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The Astronaut's Wife (1999)
The Astronaut's Wife wants it all. To be like a 50's sci-fi invasion flick, a demonic possession film, a psychological horror movie, and a Dario Argento-ish excursion into surreal dream images. Remarkably, it almost succeeds, but a few near-mortal wounds make it lumber.
Unfortunately, the first apparent flaw emerges almost immediately. The events of the beginning of the film seem rushed. The astronaut, Spencer Armacost (Johnny Depp), and his wife, Jillian (Charlize Theron), are in bed one moment, the next minute Armacost is in space, and the moment after that she's learning that there's been a problem-"there was an explosion and we (NASA) lost contact with them for a couple minutes."
If these were the only or the primary events of the film, that it would be rushed goes without saying. Instead, The Astronaut's Wife is about the problems that ensue in the "disaster's" aftermath. Still, since the space incident is the pivotal event that launches our story, it seems like their should be more of an emphasis on it-more of a show don't tell-especially since director (and writer) Rand Ravich commissioned special effects shots of the incident anyway; he isn't just telling instead of showing to stay within budget.
The second and related near-mortal wound is that as good as the overall arc of the script is, the script fails in the details as often as it succeeds. The compressed and obliquely-oriented opening is one example. And too much of the dialogue is simply awful. Worse, Ravich commits the sin of appealing to pseudo-science explanations, ala Prince of Darkness, to try to up the believability quotient. For anyone who knows a smidgen about science, however, they are distracting instead.
He should have worried about increasing the believability quotient in more basic scenes, such as the wives' reaction to the mishap. They hear that there's been an explosion, but when NASA officials tell them they lost contact with the astronauts, the wives recoil in horror at the realization that their husbands were alone for two minutes.
Now, you first think, "why aren't they concerned about their husband's health with respect to the explosion?" They should be asking, "Did anyone's arm get blown off?" Apparently, NASA re-established contact with at least the spacecraft, if not the astronauts (it is suggested that the astronauts remain unconscious until after they've arrived back on Earth), but in that case it seems like the wives' would ask, "How the heck do you get them back in the spacecraft when they're unconscious and how do you get them back to Earth?"
But they're concerned that their husbands were alone for two minutes. Are we supposed to believe that it's potentially fatal or at least that they'd potentially go insane if no one from NASA talked to them for two minutes? I can't believe that astronauts have non-stop chitchat with NASA anyway. I bet there are lots of stretches where they don't know, in lieu of an alarm, if they're really linked up with home for even five minutes! Oh, the horror!
It's not that I must have believability in a film with respect to the actual world. But I at least need the script to have internal consistency, or I'm thrown out of the story. The above boots you out of the story on a rocket, and it takes some time to recover. Of course, Ravich needed to stress the two minutes, because that is all that's important later. But this isn't the way to do it; it's just bad scriptwriting.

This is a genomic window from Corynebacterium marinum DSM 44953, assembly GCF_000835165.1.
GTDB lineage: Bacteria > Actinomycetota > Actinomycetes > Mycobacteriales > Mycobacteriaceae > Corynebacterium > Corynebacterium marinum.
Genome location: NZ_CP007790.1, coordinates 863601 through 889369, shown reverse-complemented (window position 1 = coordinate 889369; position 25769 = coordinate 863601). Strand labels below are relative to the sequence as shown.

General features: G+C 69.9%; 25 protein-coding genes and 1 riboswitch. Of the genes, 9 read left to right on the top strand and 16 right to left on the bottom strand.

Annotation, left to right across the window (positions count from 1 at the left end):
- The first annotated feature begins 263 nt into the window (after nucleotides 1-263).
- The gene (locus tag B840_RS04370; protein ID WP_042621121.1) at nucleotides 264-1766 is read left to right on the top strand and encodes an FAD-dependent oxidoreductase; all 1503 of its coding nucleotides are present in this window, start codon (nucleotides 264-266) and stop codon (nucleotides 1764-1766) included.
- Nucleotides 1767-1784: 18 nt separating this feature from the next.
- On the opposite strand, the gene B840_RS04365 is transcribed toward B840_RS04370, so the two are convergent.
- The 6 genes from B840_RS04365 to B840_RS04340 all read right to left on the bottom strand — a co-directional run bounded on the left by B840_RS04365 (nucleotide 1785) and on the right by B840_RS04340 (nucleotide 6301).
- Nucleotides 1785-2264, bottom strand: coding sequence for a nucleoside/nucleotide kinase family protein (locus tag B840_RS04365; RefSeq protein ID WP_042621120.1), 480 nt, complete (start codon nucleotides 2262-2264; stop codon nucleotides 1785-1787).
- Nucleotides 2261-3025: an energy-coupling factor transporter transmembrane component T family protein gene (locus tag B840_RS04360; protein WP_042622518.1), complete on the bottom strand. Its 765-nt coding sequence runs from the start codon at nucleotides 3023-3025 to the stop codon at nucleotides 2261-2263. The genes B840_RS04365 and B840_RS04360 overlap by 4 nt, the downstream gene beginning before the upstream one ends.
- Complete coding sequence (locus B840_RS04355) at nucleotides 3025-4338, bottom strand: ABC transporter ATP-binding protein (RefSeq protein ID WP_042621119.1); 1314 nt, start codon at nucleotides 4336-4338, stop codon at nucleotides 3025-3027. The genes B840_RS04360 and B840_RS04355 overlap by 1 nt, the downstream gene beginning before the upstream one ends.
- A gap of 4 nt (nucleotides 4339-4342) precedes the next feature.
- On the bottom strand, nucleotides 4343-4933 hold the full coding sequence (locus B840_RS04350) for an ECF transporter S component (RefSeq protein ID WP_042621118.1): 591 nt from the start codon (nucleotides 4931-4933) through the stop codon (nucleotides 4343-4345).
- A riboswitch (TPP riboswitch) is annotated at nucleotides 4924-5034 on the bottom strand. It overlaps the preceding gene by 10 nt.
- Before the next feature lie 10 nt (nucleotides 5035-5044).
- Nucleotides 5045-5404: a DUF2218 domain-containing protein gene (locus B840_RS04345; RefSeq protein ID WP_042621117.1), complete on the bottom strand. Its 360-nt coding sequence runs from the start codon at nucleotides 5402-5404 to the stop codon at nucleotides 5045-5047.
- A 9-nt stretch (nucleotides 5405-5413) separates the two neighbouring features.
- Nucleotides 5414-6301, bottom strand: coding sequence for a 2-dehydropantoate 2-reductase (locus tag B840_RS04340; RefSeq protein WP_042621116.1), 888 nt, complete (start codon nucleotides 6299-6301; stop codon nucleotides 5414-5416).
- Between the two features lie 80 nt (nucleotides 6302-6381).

Those are the negative aspects, serious as they are. Let me tell you what's worthwhile about The Astronaut's Wife. First, there's the grand arc of the story, which just needed a rewrite or two. Not only is the astronaut ordeal interesting literally, but it's easy to read the majority of The Astronaut's Wife as psychological horror, with various characters slowly losing their grip on sanity (at least you can read it this way until the end of the abortion pill scene).
But Ravich probably isn't the person to rewrite the script. Based on this film, his real strength is direction. Despite the shortcomings of the material on close inspection, he manages to create genuine scares. Most of them occur when Spencer suddenly appears, surprising his wife. These aren't the "false scares" many fans hate, because at least through Jillian's eyes, Spencer is under increasing suspicion. One of the best scary segments is the warehouse sequence, which partially rely on clever use of sound-when the lights go out, we hear creepy, "Satanic-film whispering" in the background.
That brings us to two other excellent aspects. Much of the impact that the film does have rests on the unusual sound effects (and a great score) that accompany common actions. This is also a subtler example of Ravich's real strength, his propensity towards surrealism. I suspect he may desire to become the new Argento, but his employers won't let him go all the way.
The surreal aspects, such as the apartment waterfall, the sci-fi tunnel effects, the subway sequence, the alien barreling through space p.o.v. shots, and the hospital patient p.o.v., not to mention the brilliant overhead tracking shots, the elevator cam (and the symbolic face-off the scene provides), are all incredible. Perhaps if he could drop pretensions to linear storytelling and completely self-indulge in surrealism, he'd have something close to a masterpiece.